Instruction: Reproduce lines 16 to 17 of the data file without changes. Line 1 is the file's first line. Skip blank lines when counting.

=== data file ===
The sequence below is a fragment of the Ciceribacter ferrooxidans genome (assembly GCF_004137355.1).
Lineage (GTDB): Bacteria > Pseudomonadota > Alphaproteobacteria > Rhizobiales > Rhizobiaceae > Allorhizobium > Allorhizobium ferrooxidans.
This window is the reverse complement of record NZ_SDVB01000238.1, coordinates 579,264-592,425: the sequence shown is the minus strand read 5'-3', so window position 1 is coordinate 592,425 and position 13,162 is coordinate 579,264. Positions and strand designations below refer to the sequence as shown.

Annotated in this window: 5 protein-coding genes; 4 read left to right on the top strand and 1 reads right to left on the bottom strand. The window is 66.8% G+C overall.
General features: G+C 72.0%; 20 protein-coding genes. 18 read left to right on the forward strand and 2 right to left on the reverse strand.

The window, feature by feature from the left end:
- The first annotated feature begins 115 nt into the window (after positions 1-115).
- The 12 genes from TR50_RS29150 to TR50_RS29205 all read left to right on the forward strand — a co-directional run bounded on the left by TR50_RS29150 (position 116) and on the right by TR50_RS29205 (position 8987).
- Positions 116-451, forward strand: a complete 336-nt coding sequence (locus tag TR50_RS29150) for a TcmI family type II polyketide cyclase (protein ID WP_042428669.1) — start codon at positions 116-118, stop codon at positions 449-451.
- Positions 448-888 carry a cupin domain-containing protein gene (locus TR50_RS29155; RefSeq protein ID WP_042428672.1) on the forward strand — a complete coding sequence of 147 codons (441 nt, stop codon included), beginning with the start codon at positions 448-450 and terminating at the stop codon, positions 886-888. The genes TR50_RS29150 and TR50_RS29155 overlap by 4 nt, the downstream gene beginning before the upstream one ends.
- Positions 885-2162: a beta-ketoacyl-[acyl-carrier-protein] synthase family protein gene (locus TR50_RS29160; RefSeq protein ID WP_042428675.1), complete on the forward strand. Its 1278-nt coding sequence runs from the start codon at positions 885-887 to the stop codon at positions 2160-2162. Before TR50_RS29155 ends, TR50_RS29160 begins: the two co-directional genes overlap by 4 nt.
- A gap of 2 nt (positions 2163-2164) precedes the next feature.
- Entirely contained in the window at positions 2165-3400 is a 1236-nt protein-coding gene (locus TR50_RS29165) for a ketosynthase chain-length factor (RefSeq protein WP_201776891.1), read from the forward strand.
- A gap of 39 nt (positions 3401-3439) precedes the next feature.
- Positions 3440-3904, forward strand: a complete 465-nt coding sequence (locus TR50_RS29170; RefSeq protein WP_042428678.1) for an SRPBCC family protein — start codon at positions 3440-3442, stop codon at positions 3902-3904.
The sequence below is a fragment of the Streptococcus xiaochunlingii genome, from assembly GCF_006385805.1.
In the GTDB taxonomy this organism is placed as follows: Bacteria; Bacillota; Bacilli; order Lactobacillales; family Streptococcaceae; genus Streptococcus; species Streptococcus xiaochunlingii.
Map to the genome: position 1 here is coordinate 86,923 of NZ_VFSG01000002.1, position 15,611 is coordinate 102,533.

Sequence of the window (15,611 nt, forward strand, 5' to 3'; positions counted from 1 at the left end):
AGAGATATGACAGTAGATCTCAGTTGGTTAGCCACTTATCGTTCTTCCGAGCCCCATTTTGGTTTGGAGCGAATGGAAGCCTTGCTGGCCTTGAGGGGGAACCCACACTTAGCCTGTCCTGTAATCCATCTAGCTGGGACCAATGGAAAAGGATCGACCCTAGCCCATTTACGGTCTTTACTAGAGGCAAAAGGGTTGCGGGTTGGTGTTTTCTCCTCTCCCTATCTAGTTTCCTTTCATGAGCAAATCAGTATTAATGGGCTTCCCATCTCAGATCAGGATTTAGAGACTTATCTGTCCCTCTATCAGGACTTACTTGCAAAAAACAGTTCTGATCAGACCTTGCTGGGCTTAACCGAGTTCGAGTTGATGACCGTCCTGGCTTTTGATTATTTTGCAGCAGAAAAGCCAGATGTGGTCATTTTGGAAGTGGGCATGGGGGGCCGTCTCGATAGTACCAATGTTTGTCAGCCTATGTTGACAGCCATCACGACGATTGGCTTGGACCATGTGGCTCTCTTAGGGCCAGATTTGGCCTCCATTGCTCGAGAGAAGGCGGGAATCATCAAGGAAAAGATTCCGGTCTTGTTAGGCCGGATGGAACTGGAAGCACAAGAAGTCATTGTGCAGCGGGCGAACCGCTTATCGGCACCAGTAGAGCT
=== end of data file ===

The sequence below is a fragment of the Streptococcus xiaochunlingii genome, from assembly GCF_006385805.1.
In the GTDB taxonomy this organism is placed as follows: Bacteria; Bacillota; Bacilli; order Lactobacillales; family Streptococcaceae; genus Streptococcus; species Streptococcus xiaochunlingii.